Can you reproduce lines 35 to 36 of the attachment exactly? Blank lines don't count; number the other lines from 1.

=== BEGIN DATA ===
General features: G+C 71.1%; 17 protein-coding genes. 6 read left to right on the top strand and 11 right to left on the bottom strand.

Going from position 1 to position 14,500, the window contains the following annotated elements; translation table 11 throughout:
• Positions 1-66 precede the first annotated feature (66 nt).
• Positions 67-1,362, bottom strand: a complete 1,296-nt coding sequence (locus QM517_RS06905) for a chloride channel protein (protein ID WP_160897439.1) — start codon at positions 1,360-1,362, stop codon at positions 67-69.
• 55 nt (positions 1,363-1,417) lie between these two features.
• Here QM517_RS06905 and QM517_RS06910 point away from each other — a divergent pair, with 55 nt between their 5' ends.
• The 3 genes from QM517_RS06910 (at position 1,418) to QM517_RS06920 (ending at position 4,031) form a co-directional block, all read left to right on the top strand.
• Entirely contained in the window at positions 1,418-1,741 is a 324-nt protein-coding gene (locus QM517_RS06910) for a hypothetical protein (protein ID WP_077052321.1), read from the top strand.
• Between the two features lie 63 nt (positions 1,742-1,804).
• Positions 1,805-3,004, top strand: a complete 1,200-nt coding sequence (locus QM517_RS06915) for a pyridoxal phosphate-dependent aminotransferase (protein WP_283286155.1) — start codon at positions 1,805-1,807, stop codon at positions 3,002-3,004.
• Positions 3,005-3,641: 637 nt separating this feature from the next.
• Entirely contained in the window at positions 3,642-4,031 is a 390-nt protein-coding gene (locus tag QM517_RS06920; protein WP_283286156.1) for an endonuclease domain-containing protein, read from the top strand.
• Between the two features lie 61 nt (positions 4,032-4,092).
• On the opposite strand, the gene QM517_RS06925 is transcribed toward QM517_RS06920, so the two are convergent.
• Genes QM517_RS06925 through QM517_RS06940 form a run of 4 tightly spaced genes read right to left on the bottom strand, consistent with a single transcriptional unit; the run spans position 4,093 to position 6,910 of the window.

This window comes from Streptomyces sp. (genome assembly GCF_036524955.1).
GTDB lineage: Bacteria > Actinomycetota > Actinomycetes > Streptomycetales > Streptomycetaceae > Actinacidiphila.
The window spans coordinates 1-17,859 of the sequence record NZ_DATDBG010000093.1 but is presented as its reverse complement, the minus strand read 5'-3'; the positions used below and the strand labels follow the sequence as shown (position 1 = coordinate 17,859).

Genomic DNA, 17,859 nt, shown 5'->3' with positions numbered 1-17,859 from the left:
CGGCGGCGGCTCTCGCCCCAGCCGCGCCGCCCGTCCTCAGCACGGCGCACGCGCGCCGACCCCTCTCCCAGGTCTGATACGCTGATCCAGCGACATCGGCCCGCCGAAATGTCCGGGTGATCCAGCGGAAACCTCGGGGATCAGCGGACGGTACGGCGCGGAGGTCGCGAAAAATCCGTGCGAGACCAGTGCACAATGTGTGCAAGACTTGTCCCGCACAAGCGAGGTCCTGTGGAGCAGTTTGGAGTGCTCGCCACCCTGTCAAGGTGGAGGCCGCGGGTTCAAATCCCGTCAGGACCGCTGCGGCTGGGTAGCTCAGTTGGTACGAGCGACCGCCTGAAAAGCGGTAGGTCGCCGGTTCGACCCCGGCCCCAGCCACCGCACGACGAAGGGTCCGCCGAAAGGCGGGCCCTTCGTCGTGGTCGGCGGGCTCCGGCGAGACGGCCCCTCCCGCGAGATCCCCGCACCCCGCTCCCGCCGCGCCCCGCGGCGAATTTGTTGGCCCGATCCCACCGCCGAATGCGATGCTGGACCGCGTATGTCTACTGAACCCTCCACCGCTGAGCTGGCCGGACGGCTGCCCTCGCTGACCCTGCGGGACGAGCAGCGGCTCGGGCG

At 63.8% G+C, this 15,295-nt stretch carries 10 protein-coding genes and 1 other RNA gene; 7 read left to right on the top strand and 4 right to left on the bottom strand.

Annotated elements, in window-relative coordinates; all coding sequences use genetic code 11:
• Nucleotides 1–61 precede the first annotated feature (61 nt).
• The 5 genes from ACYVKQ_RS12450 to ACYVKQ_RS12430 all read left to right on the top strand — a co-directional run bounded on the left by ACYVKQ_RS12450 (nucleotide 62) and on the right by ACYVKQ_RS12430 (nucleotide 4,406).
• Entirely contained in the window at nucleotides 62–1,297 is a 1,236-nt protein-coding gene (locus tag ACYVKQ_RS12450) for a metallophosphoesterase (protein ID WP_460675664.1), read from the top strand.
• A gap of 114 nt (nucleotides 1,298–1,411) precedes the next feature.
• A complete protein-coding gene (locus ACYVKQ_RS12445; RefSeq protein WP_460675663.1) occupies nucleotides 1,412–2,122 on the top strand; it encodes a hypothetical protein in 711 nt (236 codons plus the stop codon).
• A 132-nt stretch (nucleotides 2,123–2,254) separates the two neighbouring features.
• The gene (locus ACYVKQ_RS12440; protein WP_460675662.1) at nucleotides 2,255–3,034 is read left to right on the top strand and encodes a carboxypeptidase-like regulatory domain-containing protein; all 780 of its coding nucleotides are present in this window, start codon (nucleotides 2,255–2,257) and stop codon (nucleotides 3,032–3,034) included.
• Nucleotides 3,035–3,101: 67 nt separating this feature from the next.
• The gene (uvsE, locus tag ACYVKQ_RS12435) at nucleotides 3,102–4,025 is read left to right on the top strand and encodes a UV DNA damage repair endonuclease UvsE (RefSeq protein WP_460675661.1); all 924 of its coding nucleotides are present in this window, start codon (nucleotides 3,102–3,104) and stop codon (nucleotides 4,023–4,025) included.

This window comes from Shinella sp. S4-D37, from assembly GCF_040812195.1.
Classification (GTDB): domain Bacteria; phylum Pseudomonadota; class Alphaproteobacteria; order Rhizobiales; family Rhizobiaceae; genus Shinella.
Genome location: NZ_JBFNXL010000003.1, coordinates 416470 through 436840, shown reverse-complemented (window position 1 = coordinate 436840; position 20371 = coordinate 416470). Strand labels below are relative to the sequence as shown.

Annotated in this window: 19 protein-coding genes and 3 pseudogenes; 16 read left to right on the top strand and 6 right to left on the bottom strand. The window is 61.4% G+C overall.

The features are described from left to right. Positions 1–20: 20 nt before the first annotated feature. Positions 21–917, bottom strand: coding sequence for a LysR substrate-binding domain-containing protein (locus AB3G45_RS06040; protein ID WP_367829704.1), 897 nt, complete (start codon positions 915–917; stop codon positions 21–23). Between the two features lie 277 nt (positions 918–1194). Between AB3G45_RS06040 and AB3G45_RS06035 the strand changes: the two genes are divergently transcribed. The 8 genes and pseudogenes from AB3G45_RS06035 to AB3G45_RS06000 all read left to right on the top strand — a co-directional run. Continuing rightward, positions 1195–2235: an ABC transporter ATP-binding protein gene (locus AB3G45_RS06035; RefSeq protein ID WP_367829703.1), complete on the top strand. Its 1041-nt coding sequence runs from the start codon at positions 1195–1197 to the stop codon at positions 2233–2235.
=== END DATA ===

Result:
Annotated in this window: 19 protein-coding genes and 3 pseudogenes; 16 read left to right on the top strand and 6 right to left on the bottom strand. The window is 61.4% G+C overall.

The features are described from left to right. Positions 1–20: 20 nt before the first annotated feature. Positions 21–917, bottom strand: coding sequence for a LysR substrate-binding domain-containing protein (locus AB3G45_RS06040; protein ID WP_367829704.1), 897 nt, complete (start codon positions 915–917; stop codon positions 21–23). Between the two features lie 277 nt (positions 918–1194). Between AB3G45_RS06040 and AB3G45_RS06035 the strand changes: the two genes are divergently transcribed. The 8 genes and pseudogenes from AB3G45_RS06035 to AB3G45_RS06000 all read left to right on the top strand — a co-directional run. Continuing rightward, positions 1195–2235: an ABC transporter ATP-binding protein gene (locus AB3G45_RS06035; RefSeq protein ID WP_367829703.1), complete on the top strand. Its 1041-nt coding sequence runs from the start codon at positions 1195–1197 to the stop codon at positions 2233–2235.